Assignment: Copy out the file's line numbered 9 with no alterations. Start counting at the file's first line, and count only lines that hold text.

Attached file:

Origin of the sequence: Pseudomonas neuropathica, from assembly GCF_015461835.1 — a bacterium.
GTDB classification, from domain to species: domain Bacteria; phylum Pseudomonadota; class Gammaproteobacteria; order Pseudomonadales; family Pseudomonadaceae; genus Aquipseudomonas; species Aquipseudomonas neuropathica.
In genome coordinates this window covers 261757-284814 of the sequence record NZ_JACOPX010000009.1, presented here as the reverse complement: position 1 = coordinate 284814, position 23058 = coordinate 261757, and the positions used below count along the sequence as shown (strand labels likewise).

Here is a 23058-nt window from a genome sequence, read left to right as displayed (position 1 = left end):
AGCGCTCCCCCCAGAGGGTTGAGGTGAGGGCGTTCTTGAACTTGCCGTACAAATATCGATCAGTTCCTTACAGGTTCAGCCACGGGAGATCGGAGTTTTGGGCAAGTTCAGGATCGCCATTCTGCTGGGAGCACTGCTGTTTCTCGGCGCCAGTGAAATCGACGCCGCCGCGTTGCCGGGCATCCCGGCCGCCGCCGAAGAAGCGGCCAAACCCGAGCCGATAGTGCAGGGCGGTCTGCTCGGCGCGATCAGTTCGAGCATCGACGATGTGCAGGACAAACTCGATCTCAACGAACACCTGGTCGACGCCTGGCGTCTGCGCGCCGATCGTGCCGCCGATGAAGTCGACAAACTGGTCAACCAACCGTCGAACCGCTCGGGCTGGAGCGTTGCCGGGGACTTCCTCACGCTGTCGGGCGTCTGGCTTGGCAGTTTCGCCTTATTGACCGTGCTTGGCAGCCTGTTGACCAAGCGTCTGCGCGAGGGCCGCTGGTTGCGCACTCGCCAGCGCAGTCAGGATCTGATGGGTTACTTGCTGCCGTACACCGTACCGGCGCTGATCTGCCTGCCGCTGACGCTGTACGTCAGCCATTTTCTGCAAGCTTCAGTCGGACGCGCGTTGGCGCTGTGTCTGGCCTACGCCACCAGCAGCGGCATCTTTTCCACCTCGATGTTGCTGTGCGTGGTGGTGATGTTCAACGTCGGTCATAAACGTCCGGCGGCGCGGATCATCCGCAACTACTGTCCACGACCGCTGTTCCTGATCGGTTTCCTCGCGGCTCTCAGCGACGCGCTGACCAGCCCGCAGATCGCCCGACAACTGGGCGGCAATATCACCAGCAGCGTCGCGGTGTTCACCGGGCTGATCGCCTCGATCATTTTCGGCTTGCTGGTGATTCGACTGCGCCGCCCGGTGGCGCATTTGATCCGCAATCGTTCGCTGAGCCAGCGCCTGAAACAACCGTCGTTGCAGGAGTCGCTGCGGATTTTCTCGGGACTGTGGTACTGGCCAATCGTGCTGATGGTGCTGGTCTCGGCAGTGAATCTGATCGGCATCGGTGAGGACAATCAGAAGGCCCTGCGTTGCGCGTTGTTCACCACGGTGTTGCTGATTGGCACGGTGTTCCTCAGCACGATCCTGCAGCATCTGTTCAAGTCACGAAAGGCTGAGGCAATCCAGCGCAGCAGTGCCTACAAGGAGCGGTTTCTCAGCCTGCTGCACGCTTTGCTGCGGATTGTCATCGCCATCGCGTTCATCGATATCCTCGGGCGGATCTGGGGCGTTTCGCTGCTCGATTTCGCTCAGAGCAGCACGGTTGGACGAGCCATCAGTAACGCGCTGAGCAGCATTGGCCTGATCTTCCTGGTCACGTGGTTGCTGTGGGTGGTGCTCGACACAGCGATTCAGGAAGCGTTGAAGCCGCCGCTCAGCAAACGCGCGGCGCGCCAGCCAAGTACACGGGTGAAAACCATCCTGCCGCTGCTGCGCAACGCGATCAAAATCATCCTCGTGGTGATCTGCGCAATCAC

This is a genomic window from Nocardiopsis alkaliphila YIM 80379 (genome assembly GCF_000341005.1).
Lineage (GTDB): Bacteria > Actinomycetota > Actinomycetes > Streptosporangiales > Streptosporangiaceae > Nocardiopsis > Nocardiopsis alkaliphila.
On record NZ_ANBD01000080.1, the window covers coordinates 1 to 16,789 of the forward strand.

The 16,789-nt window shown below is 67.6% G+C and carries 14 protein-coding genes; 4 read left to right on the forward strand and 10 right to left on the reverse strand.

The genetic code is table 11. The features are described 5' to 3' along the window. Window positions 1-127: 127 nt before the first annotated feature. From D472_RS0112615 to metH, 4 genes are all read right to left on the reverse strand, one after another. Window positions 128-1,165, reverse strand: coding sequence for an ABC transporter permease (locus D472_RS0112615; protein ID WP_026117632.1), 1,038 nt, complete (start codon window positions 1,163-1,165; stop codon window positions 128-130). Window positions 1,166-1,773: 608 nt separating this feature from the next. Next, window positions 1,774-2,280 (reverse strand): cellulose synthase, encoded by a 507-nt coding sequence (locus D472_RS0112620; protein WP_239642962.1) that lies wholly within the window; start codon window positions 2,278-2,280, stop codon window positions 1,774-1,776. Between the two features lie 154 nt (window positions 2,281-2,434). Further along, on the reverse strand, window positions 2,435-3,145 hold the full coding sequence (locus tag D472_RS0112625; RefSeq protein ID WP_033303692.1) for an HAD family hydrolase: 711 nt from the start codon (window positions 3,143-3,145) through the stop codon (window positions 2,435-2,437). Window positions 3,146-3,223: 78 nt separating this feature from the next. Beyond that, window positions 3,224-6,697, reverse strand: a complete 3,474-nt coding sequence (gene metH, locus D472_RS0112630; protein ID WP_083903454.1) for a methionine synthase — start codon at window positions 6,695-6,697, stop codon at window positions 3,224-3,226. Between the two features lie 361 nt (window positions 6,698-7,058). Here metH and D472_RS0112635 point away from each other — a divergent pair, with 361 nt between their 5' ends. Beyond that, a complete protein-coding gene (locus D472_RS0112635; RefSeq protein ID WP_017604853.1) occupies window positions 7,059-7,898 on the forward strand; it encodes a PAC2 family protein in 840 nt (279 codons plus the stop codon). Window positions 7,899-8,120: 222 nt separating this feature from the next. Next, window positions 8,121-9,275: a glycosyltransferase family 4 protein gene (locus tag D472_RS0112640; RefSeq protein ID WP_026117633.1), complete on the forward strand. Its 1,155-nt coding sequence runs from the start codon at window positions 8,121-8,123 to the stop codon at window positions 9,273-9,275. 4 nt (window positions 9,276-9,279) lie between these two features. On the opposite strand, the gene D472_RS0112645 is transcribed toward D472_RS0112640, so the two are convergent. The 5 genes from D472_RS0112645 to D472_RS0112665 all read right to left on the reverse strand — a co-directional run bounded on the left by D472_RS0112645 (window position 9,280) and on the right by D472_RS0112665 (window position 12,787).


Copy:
The 16,789-nt window shown below is 67.6% G+C and carries 14 protein-coding genes; 4 read left to right on the forward strand and 10 right to left on the reverse strand.